Anil Dash recently considered the bits of the web that have been lost, or were perhaps never implemented as envisaged by the original hypertext visionaries of the mid-20th century.
I was particularly struck by his first point, about how underutilised ‘View Source’ has become.
For the first few years of the web, the fundamental way that people learned to build web pages was by using the “View Source” feature in their web browser. You would point your mouse at a menu that said something like “View Source” (nobody was browsing the web on a touchscreen back then) and suddenly you’d see the HTML code that made up the page you were looking at. If you squinted, you could see the text you’d been reading, and wrapped around it was a fairly comprehensible set of tags — you know, that
<p>paragraph</p>kind of stuff.
This is precisely the way I learnt how to make websites.
The way many websites are built these days is over-engineered. This is a great shame. It would be impossible for a newbie to understand today’s web code in the way it was possible for me to understand the simple and intuitive HTML markup.
It’s interesting to note after reading this that it’s clear at one point or another we all agreed that browsers should be “read-by-default.”
On which note, Anil Dash has this on authoring:
When Tim Berners-Lee invented the world wide web, he assumed that, just like in earlier hypertext systems, every web browser would be able to write web pages just as easily as it read them.
Another great loss to the web. It was intended as a read-write medium. But while it has become very easy to read to web, writing to it is a different matter — at least, if you want to do it on your own terms.
Sure, you can easily write to the web if you are up for funding Facebook, or you want to relinquish your writing to a platform like Medium where you have no control. But if you want to do it independently, it remains pitifully difficult to easily publish to the web, unless you’re up for tackling an increasingly steep learning curve.
Then, Anil Dash talks about embedding:
These days that capability is mostly used to put a Google Map onto a company’s site so you can find their nearest location.
Those old hypertext theory people had broader ambitions, though. They thought we might someday be able to pull live, updated pieces of other sites into our own websites, mixing and matching data or even whole apps as needed.
APIs enable us to do this a little bit — assuming a service offers them. But using APIs requires a fair amount of expertise, and results are very inconsistent.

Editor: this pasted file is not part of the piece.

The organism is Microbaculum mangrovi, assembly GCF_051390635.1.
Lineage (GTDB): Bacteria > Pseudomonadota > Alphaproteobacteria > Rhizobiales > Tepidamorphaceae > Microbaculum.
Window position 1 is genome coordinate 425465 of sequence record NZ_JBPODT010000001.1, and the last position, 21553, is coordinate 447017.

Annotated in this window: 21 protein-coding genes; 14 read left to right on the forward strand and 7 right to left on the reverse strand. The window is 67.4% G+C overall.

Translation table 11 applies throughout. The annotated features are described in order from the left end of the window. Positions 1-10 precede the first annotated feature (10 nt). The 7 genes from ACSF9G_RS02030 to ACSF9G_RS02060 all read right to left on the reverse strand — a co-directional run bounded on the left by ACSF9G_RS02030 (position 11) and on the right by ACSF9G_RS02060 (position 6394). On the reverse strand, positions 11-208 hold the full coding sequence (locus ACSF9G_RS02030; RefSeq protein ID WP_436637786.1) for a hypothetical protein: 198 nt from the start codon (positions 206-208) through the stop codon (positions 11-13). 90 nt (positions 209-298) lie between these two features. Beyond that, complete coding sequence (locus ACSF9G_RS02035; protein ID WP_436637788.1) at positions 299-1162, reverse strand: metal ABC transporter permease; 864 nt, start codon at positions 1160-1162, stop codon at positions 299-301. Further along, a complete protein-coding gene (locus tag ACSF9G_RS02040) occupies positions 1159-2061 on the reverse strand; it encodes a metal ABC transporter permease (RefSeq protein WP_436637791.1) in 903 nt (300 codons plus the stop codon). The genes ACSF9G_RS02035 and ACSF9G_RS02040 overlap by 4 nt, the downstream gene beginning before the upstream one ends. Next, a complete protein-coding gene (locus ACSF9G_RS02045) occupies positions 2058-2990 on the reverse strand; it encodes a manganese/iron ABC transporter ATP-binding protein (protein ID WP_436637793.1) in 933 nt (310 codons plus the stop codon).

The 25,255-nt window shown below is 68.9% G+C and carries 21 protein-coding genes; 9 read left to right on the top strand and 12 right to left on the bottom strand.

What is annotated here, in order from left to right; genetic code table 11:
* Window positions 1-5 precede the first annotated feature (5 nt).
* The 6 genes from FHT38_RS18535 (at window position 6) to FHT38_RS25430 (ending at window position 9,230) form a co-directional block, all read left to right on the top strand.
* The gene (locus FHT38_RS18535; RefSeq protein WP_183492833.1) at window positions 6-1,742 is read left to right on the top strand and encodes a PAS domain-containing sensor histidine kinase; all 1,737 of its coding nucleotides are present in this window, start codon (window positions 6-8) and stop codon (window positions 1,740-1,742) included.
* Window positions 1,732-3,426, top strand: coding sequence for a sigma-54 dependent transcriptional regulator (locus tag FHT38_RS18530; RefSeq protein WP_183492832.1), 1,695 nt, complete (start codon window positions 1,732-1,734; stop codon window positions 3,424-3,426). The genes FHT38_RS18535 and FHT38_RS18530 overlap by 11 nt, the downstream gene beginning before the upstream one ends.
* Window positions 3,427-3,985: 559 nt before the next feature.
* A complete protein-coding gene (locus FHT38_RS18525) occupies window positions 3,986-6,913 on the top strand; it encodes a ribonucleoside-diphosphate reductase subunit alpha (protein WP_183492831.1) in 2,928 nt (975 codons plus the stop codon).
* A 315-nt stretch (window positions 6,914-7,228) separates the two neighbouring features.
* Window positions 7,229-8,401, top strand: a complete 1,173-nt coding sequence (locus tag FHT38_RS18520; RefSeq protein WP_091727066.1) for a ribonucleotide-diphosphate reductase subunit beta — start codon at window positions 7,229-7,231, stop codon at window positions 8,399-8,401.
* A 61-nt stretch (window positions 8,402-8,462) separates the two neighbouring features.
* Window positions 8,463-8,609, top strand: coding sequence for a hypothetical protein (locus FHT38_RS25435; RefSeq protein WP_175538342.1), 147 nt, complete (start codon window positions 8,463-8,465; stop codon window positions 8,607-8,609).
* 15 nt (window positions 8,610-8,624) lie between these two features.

Perhaps most importantly of all, Anil Dash points out a key idea that was originally at the core of the web: your own website at your own address.
…[W]hile companies still usually have a website of their own, an individual having a substantial website (not just a one-page placeholder) is pretty unusual these days unless they’re a Social Media Expert or somebody with a book to sell.
There’s no reason it has to be that way, though. There are no technical barriers for why we couldn’t share our photos to our own sites instead of to Instagram, or why we couldn’t post stupid memes to our own web address instead of on Facebook or Reddit. There are social barriers, of course — if we stubbornly used our own websites right now, none of our family or friends would see our stuff. Yet there’s been a dogged community of web nerds working on that problem for a decade or two…
This stuff is all a long way off being as easy as it needs to be.
The problem the web has run into is a simple user experience problem. The economics of the web have meant that those with vested interests and funding can invest in making sure their product is as easy to use as possible.
Facebook gave people a very easy way to express themselves online, in a highly-organised way. This could never have been achieved by every individual on the planet doing their own thing on their own webspace and hoping that everyone else used the same open standard as they did.
The sad consequence of this is what we see today: a giant using their dominant position to the detriment of its users’ interests.
This is why I am now determined to reclaim my website as the place where I express myself. Not Facebook, not Flickr, nor any other here-today-gone-tomorrow service that I have no control over.
But those web nerds working on this problem have a long hill to climb. Because developers have a tendency to make things more complicated than they need to be. When what we need is to make things as simple as possible.
I am lucky to have grown up with the web at a time where the principles were simple, and the basics were attainable. I ultimately made a career out of doing stuff with the web.
But the web has become too complex in the face of simpler alternatives. I highly doubt if I would bother learning how to make a website from scratch today.
This is something we need to fix. Because if the web is to fulfil its potential, it needs to be simple for anyone to pick up in the way they want to, democratically and accessibly.